China-Africa relations face an ‘unprecedented rupture’ - SupChina
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China-Africa relations face an ‘unprecedented rupture’

africa 1

SupChina illustration by Derek Zheng, based on an image of evicted Africans sleeping on the streets of Guangzhou, one of many images and videos that have gone viral on African social media since April 9.

African migrants in Guangzhou have in recent weeks faced a “rising tide of discrimination driven by both coronavirus-fueled xenophobia and deep-rooted prejudice against black people in China,” SupChina’s Jiayun Feng reported last Wednesday.

Then, the evictions started. Eric Olander at the China Africa Project writes that the recent treatment of Africans in Guangzhou has led to an “unprecedented rupture” in China-Africa relations over the weekend.

Beginning late Thursday China time, photos, videos, and other accounts began to surface on Twitter and Facebook depicting young African migrants being forced to leave their homes and hotels. These evictions largely took place in Guangzhou’s Yuexiu district…home to the largest African diaspora populations in China, and Asia at large.

A key turning point occurred on Friday, when photos of young men forced to sleep outside on the street, visibly cold and wearing surgical masks to protect them from COVID-19, started going viral on Facebook and Twitter.

The reaction in Africa was immediate and furious. African social media users took to Twitter under the hashtag #ChinaMustExplain to vent their anger, frustration and concern. Sensing the severity of the crisis and the surging outrage, African politicians began to call in Chinese ambassadors to their foreign ministries to express their concern.

A few examples: The Chairperson of the African Union Commission expressed his “extreme concern at allegations of maltreatment of Africans in Guangzhou,” and the Nigerian Foreign Minister tweeted almost the exact same thing. The Ministry of Foreign Affairs of Ghana wrote to “highly condemn this act of ill-treatment and racial discrimination.”

There was also “an unprecedented video of China’s ambassador to Nigeria, Zhōu Píngjiàn 周平剑, being dressed down by the Speaker of the House of Representatives Femi Gbajabiamila,” Olander notes.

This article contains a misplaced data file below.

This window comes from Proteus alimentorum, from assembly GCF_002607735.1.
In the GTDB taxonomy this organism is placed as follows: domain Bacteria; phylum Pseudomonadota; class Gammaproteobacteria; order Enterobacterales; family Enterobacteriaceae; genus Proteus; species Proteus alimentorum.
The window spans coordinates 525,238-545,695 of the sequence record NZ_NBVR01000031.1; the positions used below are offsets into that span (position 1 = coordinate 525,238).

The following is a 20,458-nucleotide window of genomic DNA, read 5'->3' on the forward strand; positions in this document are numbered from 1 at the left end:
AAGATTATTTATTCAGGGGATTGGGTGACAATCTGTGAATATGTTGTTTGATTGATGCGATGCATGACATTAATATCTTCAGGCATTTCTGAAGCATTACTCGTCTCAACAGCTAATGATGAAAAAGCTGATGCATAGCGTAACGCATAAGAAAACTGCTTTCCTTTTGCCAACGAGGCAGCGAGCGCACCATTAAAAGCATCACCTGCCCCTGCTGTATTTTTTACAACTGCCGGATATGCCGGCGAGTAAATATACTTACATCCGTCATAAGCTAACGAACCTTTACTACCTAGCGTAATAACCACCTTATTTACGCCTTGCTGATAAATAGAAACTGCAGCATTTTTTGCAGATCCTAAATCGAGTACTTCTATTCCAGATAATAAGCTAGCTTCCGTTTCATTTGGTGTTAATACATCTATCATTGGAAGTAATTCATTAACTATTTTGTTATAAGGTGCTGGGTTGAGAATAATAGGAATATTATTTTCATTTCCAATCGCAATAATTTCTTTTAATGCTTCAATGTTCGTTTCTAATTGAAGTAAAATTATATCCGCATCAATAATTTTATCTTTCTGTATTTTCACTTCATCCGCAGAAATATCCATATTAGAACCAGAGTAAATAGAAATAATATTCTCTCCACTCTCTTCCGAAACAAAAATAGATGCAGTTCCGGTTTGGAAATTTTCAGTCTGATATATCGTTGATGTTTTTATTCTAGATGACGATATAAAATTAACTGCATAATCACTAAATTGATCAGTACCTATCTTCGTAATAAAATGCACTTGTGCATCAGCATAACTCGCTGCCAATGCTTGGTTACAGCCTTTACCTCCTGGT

Beijing reacted slowly, with foreign ministry spokesperson Zhào Lìjiān 赵立坚 saying only on April 9 that “we treat all foreign nationals equally in China,” and then completely avoiding the topic for the next two days. On Sunday, April 12, CGTN Africa published “Foreign Ministry spokesperson remarks on Guangdong’s anti-epidemic measures concerning African citizens in China,” which contains a series of stock phrases that Chinese diplomats across Africa are now repeating.

Beijing’s official remarks contain no apology, or even “any hint of acknowledgment that something has gone wrong,” Olander writes. “Without an apology or some other expression of regret from Chinese officials, African presidents and prime ministers will find it very difficult to simply move on to other issues like debt relief and cooperation with China on COVID-19 prevention.”

Instead, Beijing is blaming the U.S. for “false, immoral, and irresponsible” accusations of mistreatment of Africans in China, and accusing the U.S. of “driving the wedge between China & Africa.”

More details on what is happening in Guangzhou can be found in these reports:

—Lucas Niewenhuis

Lucas Niewenhuis

Lucas Niewenhuis is an associate editor at SupChina who helps curate daily news and produce the company's newsletter, app, and website content. Previously, Lucas researched China-Africa relations at the Social Science Research Council and interned at the Council on Foreign Relations in New York. He has studied Chinese language and culture in Shanghai and Beijing, and is a graduate of the University of Michigan.

2 Comments

  1. Michael Sacharski Reply

    China-Africa Relations Face An ‘Unprecedented Rupture’ THE EDITORS APRIL 13, 2020

    The China – Africa ‘Unprecedented Rupture’ already occurred…..January / February 1989. In January, 1989 four African male students attempted to enter a university campus dance in Nanjing with four Chinese dates. They were denied entry at the door. An argument ensued that turned into a riot. The four African students fled the campus chased by an angry mob of Chinese students threatening to lynch them. The four barricaded themselves inside an abandoned railroad shed where they were under siege the next three days. Anti-African riots quickly spread to other campuses across China. Police and security personnel blocked charging students from overwhelming barricaded Africans but did not break up the mobs. Two weeks after the initial riot in Nanjing African governments worked out an agreement with China to allow all African students to immediately leave China. They did. By the end of February, there was not a single African student left on a China campus. In 1994, African students began returning in small numbers. A year later, a larger presence was evident. One of the chroniclers of these events was the future actress Mira Sorvino, Mandarin fluent, who was in Beijing at the time working on her Harvard senior thesis, “Anti-Africanism in China: An Investigation into Chinese Attitudes Towards Black Students in the PRC”. Three months later Chinese students erected the ‘Goddess of Democracy” in Tiananmen Square.

  2. Calvin Antonio Reply

    We Jamaican of African descent will never forgive the INTERNATIONAL LEPER CHINA for what you have done to our brothers and sisters in China. You are worst than a dog. Be strong we African shall overcome God is on our side.

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